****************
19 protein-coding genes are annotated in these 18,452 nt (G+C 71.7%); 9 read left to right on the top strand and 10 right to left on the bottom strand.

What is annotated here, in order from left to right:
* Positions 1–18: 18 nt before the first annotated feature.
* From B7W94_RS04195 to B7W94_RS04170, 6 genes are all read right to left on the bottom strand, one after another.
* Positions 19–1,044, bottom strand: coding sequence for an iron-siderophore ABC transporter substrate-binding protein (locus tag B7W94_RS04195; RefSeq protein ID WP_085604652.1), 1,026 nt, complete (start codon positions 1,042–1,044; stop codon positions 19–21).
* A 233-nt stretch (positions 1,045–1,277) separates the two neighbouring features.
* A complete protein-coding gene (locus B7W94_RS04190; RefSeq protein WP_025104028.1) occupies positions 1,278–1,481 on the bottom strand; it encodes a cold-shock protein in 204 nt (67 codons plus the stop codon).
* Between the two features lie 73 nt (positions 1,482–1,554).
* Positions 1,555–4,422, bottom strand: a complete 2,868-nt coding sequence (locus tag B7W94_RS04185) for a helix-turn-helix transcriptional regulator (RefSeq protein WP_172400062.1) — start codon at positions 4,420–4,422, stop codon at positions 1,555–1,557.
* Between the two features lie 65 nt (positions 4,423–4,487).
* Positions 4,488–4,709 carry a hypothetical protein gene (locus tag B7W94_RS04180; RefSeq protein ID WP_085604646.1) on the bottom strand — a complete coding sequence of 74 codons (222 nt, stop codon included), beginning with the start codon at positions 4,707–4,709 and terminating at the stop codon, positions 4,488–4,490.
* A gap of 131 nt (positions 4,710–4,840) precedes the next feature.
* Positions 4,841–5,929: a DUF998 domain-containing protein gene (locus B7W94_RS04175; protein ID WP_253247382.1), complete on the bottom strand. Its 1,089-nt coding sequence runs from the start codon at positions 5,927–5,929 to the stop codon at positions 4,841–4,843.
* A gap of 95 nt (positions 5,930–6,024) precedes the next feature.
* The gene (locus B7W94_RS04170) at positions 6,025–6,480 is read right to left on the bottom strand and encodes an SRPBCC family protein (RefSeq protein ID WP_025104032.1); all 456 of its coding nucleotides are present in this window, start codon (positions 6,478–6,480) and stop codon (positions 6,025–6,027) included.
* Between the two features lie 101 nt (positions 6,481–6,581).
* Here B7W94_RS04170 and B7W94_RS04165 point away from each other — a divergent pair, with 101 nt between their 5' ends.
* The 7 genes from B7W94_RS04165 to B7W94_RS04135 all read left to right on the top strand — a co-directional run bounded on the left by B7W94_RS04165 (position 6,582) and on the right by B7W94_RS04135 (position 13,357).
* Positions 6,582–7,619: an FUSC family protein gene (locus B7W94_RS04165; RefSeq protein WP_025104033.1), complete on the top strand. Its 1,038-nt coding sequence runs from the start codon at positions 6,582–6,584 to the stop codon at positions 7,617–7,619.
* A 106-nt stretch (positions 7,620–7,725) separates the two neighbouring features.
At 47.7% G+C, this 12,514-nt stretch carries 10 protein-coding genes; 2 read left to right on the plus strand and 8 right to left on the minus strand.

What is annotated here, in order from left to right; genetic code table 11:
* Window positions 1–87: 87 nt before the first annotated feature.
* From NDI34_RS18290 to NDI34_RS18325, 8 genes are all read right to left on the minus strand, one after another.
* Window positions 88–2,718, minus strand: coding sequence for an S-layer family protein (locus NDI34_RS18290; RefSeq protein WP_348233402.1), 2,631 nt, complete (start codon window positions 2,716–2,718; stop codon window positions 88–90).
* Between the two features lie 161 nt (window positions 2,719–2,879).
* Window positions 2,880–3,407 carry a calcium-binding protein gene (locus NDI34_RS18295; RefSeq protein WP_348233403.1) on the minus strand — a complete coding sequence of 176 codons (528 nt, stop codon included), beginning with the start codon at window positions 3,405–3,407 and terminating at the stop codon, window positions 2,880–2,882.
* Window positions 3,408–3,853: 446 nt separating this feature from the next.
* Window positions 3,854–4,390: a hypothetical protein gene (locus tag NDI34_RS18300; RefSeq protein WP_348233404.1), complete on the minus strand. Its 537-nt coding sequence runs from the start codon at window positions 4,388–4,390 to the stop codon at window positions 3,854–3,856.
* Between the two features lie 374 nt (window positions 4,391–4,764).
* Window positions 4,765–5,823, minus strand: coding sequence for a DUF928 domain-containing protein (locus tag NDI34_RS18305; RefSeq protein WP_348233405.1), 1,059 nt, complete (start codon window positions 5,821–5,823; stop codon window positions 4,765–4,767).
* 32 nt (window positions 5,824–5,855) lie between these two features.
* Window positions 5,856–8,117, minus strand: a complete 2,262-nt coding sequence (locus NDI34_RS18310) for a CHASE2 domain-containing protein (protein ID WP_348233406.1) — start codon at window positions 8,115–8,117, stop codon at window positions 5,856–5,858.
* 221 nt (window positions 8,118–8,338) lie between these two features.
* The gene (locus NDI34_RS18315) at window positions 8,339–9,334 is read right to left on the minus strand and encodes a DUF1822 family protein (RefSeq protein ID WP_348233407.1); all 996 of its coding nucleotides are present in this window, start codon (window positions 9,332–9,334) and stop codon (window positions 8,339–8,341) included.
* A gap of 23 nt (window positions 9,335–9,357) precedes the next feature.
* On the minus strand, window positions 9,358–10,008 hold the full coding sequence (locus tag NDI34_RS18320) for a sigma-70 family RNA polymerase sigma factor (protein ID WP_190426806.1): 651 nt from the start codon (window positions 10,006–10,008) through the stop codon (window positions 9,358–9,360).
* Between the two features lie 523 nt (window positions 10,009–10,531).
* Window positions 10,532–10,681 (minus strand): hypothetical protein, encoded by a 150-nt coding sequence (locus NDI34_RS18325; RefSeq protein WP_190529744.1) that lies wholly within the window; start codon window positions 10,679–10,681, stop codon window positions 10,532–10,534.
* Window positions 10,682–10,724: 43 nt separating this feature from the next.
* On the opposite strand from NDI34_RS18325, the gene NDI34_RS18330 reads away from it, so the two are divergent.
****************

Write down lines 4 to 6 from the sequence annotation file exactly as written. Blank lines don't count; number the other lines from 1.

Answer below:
* From B7W94_RS04195 to B7W94_RS04170, 6 genes are all read right to left on the bottom strand, one after another.
* Positions 19–1,044, bottom strand: coding sequence for an iron-siderophore ABC transporter substrate-binding protein (locus tag B7W94_RS04195; RefSeq protein ID WP_085604652.1), 1,026 nt, complete (start codon positions 1,042–1,044; stop codon positions 19–21).
* A 233-nt stretch (positions 1,045–1,277) separates the two neighbouring features.